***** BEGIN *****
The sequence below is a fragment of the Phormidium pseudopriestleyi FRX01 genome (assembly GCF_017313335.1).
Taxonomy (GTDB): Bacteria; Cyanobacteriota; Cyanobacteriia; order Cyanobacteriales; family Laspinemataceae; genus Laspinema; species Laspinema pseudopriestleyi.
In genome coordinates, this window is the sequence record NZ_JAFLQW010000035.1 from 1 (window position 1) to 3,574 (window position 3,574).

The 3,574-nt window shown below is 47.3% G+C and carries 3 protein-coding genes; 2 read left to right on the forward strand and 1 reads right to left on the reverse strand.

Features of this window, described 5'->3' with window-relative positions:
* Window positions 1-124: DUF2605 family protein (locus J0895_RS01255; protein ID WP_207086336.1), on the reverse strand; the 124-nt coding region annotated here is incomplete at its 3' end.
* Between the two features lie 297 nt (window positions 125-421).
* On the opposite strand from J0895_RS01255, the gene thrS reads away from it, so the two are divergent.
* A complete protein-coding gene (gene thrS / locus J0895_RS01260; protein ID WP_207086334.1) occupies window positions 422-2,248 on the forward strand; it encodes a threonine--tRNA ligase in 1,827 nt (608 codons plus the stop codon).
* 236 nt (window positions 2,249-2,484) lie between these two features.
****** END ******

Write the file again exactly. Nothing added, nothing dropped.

The sequence below is a fragment of the Phormidium pseudopriestleyi FRX01 genome (assembly GCF_017313335.1).
Taxonomy (GTDB): Bacteria; Cyanobacteriota; Cyanobacteriia; order Cyanobacteriales; family Laspinemataceae; genus Laspinema; species Laspinema pseudopriestleyi.
In genome coordinates, this window is the sequence record NZ_JAFLQW010000035.1 from 1 (window position 1) to 3,574 (window position 3,574).

The 3,574-nt window shown below is 47.3% G+C and carries 3 protein-coding genes; 2 read left to right on the forward strand and 1 reads right to left on the reverse strand.

Features of this window, described 5'->3' with window-relative positions:
* Window positions 1-124: DUF2605 family protein (locus J0895_RS01255; protein ID WP_207086336.1), on the reverse strand; the 124-nt coding region annotated here is incomplete at its 3' end.
* Between the two features lie 297 nt (window positions 125-421).
* On the opposite strand from J0895_RS01255, the gene thrS reads away from it, so the two are divergent.
* A complete protein-coding gene (gene thrS / locus J0895_RS01260; protein ID WP_207086334.1) occupies window positions 422-2,248 on the forward strand; it encodes a threonine--tRNA ligase in 1,827 nt (608 codons plus the stop codon).
* 236 nt (window positions 2,249-2,484) lie between these two features.